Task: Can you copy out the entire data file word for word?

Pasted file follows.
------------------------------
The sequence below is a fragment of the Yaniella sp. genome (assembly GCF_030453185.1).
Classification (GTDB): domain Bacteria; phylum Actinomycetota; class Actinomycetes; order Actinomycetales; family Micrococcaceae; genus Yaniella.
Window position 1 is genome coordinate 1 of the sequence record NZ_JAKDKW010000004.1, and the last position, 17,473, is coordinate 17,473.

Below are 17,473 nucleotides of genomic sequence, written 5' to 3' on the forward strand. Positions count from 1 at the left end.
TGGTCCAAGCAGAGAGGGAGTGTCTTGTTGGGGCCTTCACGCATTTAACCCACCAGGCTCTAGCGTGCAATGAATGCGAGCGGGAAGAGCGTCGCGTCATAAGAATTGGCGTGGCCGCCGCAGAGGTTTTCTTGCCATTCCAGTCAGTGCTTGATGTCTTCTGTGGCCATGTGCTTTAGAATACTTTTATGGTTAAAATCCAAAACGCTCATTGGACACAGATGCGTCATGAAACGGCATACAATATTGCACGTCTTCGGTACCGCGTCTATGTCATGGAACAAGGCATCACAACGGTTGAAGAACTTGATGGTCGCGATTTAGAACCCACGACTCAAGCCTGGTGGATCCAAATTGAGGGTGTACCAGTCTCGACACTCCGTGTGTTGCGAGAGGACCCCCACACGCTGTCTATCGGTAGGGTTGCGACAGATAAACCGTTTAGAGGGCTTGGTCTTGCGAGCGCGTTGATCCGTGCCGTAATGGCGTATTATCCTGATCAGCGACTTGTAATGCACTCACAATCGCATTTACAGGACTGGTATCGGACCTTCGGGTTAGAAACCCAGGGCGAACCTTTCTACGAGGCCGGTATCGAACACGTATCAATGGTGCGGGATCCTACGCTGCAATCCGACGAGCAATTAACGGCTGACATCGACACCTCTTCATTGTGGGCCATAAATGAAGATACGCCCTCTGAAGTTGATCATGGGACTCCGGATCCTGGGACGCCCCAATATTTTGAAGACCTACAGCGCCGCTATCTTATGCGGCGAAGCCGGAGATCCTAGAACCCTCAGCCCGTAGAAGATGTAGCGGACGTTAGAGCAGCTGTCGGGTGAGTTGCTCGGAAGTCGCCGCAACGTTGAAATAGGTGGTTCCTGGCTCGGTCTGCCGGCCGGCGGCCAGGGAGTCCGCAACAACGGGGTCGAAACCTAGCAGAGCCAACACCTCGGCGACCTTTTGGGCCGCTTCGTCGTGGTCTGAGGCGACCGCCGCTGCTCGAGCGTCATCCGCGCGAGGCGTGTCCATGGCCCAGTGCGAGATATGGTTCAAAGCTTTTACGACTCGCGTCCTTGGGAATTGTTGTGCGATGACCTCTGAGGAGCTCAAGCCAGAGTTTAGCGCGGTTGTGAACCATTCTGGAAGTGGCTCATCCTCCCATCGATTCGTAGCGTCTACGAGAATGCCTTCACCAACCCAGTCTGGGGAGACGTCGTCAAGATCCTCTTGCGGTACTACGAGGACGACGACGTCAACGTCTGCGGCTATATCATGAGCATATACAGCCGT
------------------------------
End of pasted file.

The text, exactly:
The sequence below is a fragment of the Yaniella sp. genome (assembly GCF_030453185.1).
Classification (GTDB): domain Bacteria; phylum Actinomycetota; class Actinomycetes; order Actinomycetales; family Micrococcaceae; genus Yaniella.
Window position 1 is genome coordinate 1 of the sequence record NZ_JAKDKW010000004.1, and the last position, 17,473, is coordinate 17,473.

Below are 17,473 nucleotides of genomic sequence, written 5' to 3' on the forward strand. Positions count from 1 at the left end.
TGGTCCAAGCAGAGAGGGAGTGTCTTGTTGGGGCCTTCACGCATTTAACCCACCAGGCTCTAGCGTGCAATGAATGCGAGCGGGAAGAGCGTCGCGTCATAAGAATTGGCGTGGCCGCCGCAGAGGTTTTCTTGCCATTCCAGTCAGTGCTTGATGTCTTCTGTGGCCATGTGCTTTAGAATACTTTTATGGTTAAAATCCAAAACGCTCATTGGACACAGATGCGTCATGAAACGGCATACAATATTGCACGTCTTCGGTACCGCGTCTATGTCATGGAACAAGGCATCACAACGGTTGAAGAACTTGATGGTCGCGATTTAGAACCCACGACTCAAGCCTGGTGGATCCAAATTGAGGGTGTACCAGTCTCGACACTCCGTGTGTTGCGAGAGGACCCCCACACGCTGTCTATCGGTAGGGTTGCGACAGATAAACCGTTTAGAGGGCTTGGTCTTGCGAGCGCGTTGATCCGTGCCGTAATGGCGTATTATCCTGATCAGCGACTTGTAATGCACTCACAATCGCATTTACAGGACTGGTATCGGACCTTCGGGTTAGAAACCCAGGGCGAACCTTTCTACGAGGCCGGTATCGAACACGTATCAATGGTGCGGGATCCTACGCTGCAATCCGACGAGCAATTAACGGCTGACATCGACACCTCTTCATTGTGGGCCATAAATGAAGATACGCCCTCTGAAGTTGATCATGGGACTCCGGATCCTGGGACGCCCCAATATTTTGAAGACCTACAGCGCCGCTATCTTATGCGGCGAAGCCGGAGATCCTAGAACCCTCAGCCCGTAGAAGATGTAGCGGACGTTAGAGCAGCTGTCGGGTGAGTTGCTCGGAAGTCGCCGCAACGTTGAAATAGGTGGTTCCTGGCTCGGTCTGCCGGCCGGCGGCCAGGGAGTCCGCAACAACGGGGTCGAAACCTAGCAGAGCCAACACCTCGGCGACCTTTTGGGCCGCTTCGTCGTGGTCTGAGGCGACCGCCGCTGCTCGAGCGTCATCCGCGCGAGGCGTGTCCATGGCCCAGTGCGAGATATGGTTCAAAGCTTTTACGACTCGCGTCCTTGGGAATTGTTGTGCGATGACCTCTGAGGAGCTCAAGCCAGAGTTTAGCGCGGTTGTGAACCATTCTGGAAGTGGCTCATCCTCCCATCGATTCGTAGCGTCTACGAGAATGCCTTCACCAACCCAGTCTGGGGAGACGTCGTCAAGATCCTCTTGCGGTACTACGAGGACGACGACGTCAACGTCTGCGGCTATATCATGAGCATATACAGCCGT